Agency: Adam & Eve
campaignlive.co.uk, Friday, 10 July 2009 12:00AM
OK, the top line is there is some good work but no greatness this week. Shame, but I thought I would get that out of the way first. The Cannes winners are still fresh in my mind as I write this. Slightly unfair, I know, but there's no Obama campaign here. Still, I will try to be as positive as possible.
The Specsavers (1) tactical press ad is a nice bit of opportunism. Some sharp-eyed individual spotted that an MP has claimed £210 in expenses for his wife's spectacles. The pay-off being that he should have gone to Specsavers as they have glasses from only £25. A value proposition that makes you smile, can't be bad.
Radox (2) is next. The idea plays on the notion that time is a woman's greatest enemy. The voiceover goes on to suggest that we need to think about time differently; it could even be your friend. The spot drives us to beselfish.co.uk. Now, I thought that the spot was a bit bland, but the idea of encouraging women to be selfish and make time for themselves is an interesting one. So I went to the site to have a look. What I found was functional but uninspiring. While the spot had high production values, the site was low on production values. Shame, as the idea of being selfish is a good one and, for me, one that could really be exploded online.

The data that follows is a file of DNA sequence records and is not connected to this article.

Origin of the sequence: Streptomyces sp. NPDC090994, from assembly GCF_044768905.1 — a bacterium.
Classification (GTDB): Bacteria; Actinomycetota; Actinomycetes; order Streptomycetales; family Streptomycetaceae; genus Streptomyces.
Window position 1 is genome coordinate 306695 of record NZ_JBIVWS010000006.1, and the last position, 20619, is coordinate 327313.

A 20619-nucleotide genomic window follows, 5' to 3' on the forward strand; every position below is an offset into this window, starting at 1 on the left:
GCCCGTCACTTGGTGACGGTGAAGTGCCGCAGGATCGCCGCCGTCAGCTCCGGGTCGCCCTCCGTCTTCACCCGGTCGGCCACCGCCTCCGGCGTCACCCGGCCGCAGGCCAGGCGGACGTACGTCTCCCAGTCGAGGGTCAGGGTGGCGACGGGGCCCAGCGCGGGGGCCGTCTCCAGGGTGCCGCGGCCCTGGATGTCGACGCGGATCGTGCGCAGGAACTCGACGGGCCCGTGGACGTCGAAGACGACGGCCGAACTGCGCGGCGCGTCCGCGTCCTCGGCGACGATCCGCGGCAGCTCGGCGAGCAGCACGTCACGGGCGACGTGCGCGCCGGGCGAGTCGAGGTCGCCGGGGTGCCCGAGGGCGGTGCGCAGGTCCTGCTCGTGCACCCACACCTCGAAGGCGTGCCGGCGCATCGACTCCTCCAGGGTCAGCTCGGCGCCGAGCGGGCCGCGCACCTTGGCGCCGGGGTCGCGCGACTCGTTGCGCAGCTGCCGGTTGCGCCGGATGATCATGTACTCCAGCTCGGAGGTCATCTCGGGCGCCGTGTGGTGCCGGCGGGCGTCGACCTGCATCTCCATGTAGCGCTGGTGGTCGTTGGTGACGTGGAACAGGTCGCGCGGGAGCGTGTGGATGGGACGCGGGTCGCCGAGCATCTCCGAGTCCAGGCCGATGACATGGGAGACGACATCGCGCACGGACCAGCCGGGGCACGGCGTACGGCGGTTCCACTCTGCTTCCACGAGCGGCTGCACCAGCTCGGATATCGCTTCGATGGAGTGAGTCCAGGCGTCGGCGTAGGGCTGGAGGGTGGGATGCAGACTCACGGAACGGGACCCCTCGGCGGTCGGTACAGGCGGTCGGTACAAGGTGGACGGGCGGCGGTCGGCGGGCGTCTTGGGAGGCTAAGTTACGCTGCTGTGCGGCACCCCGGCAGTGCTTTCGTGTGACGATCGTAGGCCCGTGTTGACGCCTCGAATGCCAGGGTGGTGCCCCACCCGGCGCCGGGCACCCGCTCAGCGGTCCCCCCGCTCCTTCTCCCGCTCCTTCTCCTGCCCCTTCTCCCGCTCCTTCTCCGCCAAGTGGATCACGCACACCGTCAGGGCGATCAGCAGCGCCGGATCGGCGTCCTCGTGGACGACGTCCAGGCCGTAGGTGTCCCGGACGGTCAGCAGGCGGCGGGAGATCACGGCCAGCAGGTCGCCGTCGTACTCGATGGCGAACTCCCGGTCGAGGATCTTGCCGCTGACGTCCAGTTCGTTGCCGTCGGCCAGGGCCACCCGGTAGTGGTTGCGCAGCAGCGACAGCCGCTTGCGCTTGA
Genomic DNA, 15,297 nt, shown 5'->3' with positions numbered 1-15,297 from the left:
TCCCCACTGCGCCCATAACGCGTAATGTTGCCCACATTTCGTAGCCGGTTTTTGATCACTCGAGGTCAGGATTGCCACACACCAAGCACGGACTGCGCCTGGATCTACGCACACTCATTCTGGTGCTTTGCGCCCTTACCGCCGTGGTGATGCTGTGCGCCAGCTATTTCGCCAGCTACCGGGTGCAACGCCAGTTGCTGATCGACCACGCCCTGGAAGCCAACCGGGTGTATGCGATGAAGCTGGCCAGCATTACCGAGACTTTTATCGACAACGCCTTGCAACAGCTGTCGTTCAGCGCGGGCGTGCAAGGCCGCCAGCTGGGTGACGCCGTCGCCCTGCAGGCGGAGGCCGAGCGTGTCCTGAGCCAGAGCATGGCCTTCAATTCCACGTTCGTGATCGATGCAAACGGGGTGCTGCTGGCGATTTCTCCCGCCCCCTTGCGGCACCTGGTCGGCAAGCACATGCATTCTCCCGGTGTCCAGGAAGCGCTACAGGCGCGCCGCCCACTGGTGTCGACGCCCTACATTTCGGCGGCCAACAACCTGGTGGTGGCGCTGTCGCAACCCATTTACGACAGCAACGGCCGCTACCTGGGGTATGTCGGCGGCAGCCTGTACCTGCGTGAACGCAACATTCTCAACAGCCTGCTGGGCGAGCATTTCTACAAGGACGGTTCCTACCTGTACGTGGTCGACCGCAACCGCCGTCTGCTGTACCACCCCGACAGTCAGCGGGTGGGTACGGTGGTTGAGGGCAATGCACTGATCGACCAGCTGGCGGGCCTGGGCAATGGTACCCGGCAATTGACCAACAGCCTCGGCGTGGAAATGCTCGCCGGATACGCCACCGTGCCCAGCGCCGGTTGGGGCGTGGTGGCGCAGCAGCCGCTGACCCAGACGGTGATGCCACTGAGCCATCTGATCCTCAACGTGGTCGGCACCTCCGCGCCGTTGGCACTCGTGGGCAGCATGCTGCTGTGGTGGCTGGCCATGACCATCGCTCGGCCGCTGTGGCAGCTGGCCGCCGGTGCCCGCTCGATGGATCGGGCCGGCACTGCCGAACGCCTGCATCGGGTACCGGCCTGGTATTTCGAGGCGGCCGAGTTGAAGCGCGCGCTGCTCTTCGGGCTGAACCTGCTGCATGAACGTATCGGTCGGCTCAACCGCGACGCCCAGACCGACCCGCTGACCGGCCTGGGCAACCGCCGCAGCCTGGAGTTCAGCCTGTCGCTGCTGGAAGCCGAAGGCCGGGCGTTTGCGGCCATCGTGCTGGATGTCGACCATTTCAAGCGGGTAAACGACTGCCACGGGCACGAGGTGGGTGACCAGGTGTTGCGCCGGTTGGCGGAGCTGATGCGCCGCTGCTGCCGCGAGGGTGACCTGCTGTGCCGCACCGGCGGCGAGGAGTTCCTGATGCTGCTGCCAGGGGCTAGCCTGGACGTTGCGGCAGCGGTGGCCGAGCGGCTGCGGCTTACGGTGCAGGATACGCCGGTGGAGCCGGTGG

The Virgin Media (6) "fantastic journey" production is next. And what a big old production it is too. It's beautifully shot and the effects are seamless. A young bloke gets on a train and turns on his mobile device, only to find that the train carriage changes around him. He suddenly finds himself in a live music gig, a cinema, a war game and there's even a bit of romance thrown in. Sorry, but I just feel that I've seen this transformation idea done in this category before, even if it's not as well executed as this is.
Being a bit of a tennis anorak, the IBM (4) "Wimbledon Seer" seems like just the thing I need. It's a mobile application that gives Wimbledon fans in-depth information on how to navigate their way around the tournament. It works off your mobile's GPS tracking system, so it gives you all the information relative to your location. From toilets to what's on the menu in the restaurant. It's a really good example of branded utility. My only gripe is that it lacks a bit of personality.
Volkswagen's (5) "efficiency" print campaign is both extremely elegant and simple. Like all good VW ads, nothing gets in the way of the idea. Each execution uses text that is crossed out or highlighted to demonstrate VW's efficient BlueMotion technology, which saves you fuel and money. There is a confidence to these ads, which I like. Note, no pictures of cars.